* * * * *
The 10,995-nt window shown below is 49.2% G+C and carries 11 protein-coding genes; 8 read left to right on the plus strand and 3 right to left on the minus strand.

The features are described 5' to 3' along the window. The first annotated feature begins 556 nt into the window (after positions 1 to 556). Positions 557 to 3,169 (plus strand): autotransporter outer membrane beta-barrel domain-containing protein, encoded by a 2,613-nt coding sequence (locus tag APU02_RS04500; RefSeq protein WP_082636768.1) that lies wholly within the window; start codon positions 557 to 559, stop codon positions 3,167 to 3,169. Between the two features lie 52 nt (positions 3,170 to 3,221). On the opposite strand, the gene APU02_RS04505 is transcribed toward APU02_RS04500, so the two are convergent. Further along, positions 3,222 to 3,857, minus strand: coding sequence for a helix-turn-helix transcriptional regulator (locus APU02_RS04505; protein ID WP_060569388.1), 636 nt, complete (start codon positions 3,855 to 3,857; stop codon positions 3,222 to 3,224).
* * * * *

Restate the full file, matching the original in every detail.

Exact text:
The 10,995-nt window shown below is 49.2% G+C and carries 11 protein-coding genes; 8 read left to right on the plus strand and 3 right to left on the minus strand.

The features are described 5' to 3' along the window. The first annotated feature begins 556 nt into the window (after positions 1 to 556). Positions 557 to 3,169 (plus strand): autotransporter outer membrane beta-barrel domain-containing protein, encoded by a 2,613-nt coding sequence (locus tag APU02_RS04500; RefSeq protein WP_082636768.1) that lies wholly within the window; start codon positions 557 to 559, stop codon positions 3,167 to 3,169. Between the two features lie 52 nt (positions 3,170 to 3,221). On the opposite strand, the gene APU02_RS04505 is transcribed toward APU02_RS04500, so the two are convergent. Further along, positions 3,222 to 3,857, minus strand: coding sequence for a helix-turn-helix transcriptional regulator (locus APU02_RS04505; protein ID WP_060569388.1), 636 nt, complete (start codon positions 3,855 to 3,857; stop codon positions 3,222 to 3,224).